Deep Roots in Secret

The talented and beautiful Dolly Parton once said, “storms make trees take deeper roots.” While the science may not back that statement up exactly, the sentiment behind it is a lovely piece of wisdom. I often use this expression to encourage people weathering a storm, but one day I began to think about it even deeper.

Trees can often have some exposed roots, but most of a tree’s root system is underground where we cannot see its length and complexity. We can see a tree waver in a windstorm without being uprooted and make assumptions about its hidden strength. We can see branches full of blooms and assume its health. In humans, we sometimes get a glimpse of how rooted in Christ someone is, especially when we witness them in a struggle. What we don’t often see is the time, energy, discipline, and persistence in creating these roots. Where are you establishing your roots? In the Gospels, Jesus illustrates the importance of this using the Parable of the Sower. Seeds scattered along a path get snatched up by birds, seeds in rocky ground get scorched because of their shallow roots, seeds amongst the thorns get choked, but seeds planted in good soil will thrive. God’s word is our good soil. (Matthew 13Mark 4Luke 8When plants are foreign to an area, they often have a difficult time establishing roots because the soil may not have an appropriate pH level and the climate may not lead to thriving. As Christians, we must establish roots in the good soil. 

Spending time in God’s word and praying over people, places, things: roots. Walking in obedience, waiting, and walking in step with the Holy Spirit: roots. Reflecting on shortcomings and asking the Lord to reveal areas that could use some fine-tuning: roots. Shifting our perspective to see a closed door as protection and a storm as a workout: roots. Nourishing routines, healthy habits, self-control, tough decisions, steadfastness, righteous anger… roots, roots, roots.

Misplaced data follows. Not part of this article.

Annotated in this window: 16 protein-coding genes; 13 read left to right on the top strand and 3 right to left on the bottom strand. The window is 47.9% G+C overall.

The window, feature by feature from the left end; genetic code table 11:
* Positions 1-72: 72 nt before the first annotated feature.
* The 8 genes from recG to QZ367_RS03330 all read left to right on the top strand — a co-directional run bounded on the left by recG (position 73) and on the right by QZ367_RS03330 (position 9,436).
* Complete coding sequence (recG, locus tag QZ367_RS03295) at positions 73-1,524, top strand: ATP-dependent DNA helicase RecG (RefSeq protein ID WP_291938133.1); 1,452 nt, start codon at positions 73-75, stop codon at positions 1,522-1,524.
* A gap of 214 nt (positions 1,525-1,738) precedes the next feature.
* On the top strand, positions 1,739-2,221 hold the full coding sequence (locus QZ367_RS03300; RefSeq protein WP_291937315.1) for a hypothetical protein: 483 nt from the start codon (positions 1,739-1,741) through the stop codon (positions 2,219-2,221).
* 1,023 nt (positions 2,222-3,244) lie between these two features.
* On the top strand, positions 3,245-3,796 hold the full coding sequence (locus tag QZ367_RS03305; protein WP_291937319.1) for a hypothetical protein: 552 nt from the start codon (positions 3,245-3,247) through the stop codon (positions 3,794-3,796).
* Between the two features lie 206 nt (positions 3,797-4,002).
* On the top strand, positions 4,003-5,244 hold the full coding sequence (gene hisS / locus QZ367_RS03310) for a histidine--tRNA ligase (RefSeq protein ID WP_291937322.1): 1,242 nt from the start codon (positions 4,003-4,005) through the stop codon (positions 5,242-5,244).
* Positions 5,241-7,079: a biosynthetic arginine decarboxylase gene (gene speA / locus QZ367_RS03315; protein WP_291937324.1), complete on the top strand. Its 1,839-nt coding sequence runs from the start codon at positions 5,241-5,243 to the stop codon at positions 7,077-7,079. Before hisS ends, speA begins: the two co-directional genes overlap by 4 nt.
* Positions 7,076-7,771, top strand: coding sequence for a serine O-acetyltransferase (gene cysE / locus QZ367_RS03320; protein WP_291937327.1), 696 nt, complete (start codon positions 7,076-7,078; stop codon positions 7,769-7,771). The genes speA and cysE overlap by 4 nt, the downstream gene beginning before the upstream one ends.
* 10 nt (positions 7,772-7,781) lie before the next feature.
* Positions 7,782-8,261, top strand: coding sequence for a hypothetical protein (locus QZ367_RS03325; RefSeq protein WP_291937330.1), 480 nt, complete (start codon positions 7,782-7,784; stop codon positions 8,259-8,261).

We admire people in their slowness to anger, thoughtful speech, gentle approach, and gracious manner but often dismiss the years of habit forming, the repentance, the learning, and the healing it took to get them to that point. We are all born unique and continue in that path of diversity as we develop. Our life experiences can be reflected in our lifestyles. Beyond that, psychological studies seem to reveal that personality is fairly constant despite experiences. Every personality is naturally inclined toward some good behaviours and some not-so-good behaviours. No personality lends itself to human perfection. We must train ourselves to maximize the benefits and minimize the damages from our temperament.  Jesus said “I am the true vine, and my Father is the gardener. He cuts off every branch in me that bears no fruit, while every branch that does bear fruit he prunes so that it will be even more fruitful.” John 15:1-2

As I have mentioned in my “About” section of the Love Encompassing website, I have a tendency to love people; it comes very naturally to me. I do not, however, have an apt for slowness to speak. To maximize the benefits, I believe it is important for me to ensure I have opportunities to make people feel loved. What this could look like in my world is to put myself out there with others, in roles and positions that are not isolating. “Whoever isolates himself seeks his own desire; he breaks out against all sound judgement.” Proverbs 18:1 On the other side is my unfortunate quickness to speak – as a kid I was gifted a t-shirt that said, “little miss chatterbox”. To combat this, I have to create parameters; I would consider myself in training. Such parameters could be – taking a deep breath before speaking, realizing that just because I have a relevant story to the conversation doesn’t mean it HAS to be said, and apologizing for interrupting or impatiently finishing someone’s sentence. Most importantly, this process of maximization and minimization must always be done through a biblical lens. Asking God for His opinion will only serve to deepen your roots.

We can learn a lot from nature, it is incredible and purposeful. If a tree lives in an area with frequent flooding, it will adapt its roots to prevent rotting. It will withstand much more water than a tree in an area without flooding – even if it’s the same species. These adaptations could be generational. We cannot expect to drastically lengthen our roots overnight but with prayer, obedience, and discipline we could certainly create change that may last for generations. “No one is established by wickedness, but the root of the righteous will never be moved.” Proverbs 12:3



Meagan | Love Encompassing